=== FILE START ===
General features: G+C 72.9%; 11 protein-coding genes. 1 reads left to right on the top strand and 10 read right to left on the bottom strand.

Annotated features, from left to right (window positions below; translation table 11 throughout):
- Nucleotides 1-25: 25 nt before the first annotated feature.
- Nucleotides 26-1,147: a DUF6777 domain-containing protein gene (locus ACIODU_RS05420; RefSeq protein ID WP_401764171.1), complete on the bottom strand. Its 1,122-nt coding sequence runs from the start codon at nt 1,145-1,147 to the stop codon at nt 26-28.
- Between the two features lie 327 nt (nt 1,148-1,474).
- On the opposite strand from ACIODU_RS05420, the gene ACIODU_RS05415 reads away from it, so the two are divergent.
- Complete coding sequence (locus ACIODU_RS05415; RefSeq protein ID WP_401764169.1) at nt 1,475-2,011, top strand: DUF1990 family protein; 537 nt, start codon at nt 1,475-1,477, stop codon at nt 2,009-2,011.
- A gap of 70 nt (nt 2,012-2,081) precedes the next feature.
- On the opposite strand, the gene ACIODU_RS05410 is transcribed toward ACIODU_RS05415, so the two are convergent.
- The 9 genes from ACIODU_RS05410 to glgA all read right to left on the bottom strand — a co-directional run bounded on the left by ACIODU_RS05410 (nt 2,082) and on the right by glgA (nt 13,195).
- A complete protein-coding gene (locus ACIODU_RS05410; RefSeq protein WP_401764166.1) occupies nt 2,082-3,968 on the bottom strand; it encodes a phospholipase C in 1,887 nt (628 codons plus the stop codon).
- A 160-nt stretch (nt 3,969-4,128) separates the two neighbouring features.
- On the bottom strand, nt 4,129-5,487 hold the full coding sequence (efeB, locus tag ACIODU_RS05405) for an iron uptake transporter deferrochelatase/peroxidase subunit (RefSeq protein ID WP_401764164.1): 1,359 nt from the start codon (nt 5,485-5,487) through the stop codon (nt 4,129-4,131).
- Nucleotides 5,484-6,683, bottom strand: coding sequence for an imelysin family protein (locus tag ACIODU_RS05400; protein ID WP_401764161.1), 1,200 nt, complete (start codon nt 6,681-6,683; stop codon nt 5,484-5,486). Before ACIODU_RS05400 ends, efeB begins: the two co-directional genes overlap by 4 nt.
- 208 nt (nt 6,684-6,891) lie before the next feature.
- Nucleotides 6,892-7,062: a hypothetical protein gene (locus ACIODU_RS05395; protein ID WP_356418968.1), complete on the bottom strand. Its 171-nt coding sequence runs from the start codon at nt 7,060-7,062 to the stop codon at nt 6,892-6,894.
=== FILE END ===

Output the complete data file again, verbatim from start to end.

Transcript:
General features: G+C 72.9%; 11 protein-coding genes. 1 reads left to right on the top strand and 10 read right to left on the bottom strand.

Annotated features, from left to right (window positions below; translation table 11 throughout):
- Nucleotides 1-25: 25 nt before the first annotated feature.
- Nucleotides 26-1,147: a DUF6777 domain-containing protein gene (locus ACIODU_RS05420; RefSeq protein ID WP_401764171.1), complete on the bottom strand. Its 1,122-nt coding sequence runs from the start codon at nt 1,145-1,147 to the stop codon at nt 26-28.
- Between the two features lie 327 nt (nt 1,148-1,474).
- On the opposite strand from ACIODU_RS05420, the gene ACIODU_RS05415 reads away from it, so the two are divergent.
- Complete coding sequence (locus ACIODU_RS05415; RefSeq protein ID WP_401764169.1) at nt 1,475-2,011, top strand: DUF1990 family protein; 537 nt, start codon at nt 1,475-1,477, stop codon at nt 2,009-2,011.
- A gap of 70 nt (nt 2,012-2,081) precedes the next feature.
- On the opposite strand, the gene ACIODU_RS05410 is transcribed toward ACIODU_RS05415, so the two are convergent.
- The 9 genes from ACIODU_RS05410 to glgA all read right to left on the bottom strand — a co-directional run bounded on the left by ACIODU_RS05410 (nt 2,082) and on the right by glgA (nt 13,195).
- A complete protein-coding gene (locus ACIODU_RS05410; RefSeq protein WP_401764166.1) occupies nt 2,082-3,968 on the bottom strand; it encodes a phospholipase C in 1,887 nt (628 codons plus the stop codon).
- A 160-nt stretch (nt 3,969-4,128) separates the two neighbouring features.
- On the bottom strand, nt 4,129-5,487 hold the full coding sequence (efeB, locus tag ACIODU_RS05405) for an iron uptake transporter deferrochelatase/peroxidase subunit (RefSeq protein ID WP_401764164.1): 1,359 nt from the start codon (nt 5,485-5,487) through the stop codon (nt 4,129-4,131).
- Nucleotides 5,484-6,683, bottom strand: coding sequence for an imelysin family protein (locus tag ACIODU_RS05400; protein ID WP_401764161.1), 1,200 nt, complete (start codon nt 6,681-6,683; stop codon nt 5,484-5,486). Before ACIODU_RS05400 ends, efeB begins: the two co-directional genes overlap by 4 nt.
- 208 nt (nt 6,684-6,891) lie before the next feature.
- Nucleotides 6,892-7,062: a hypothetical protein gene (locus ACIODU_RS05395; protein ID WP_356418968.1), complete on the bottom strand. Its 171-nt coding sequence runs from the start codon at nt 7,060-7,062 to the stop codon at nt 6,892-6,894.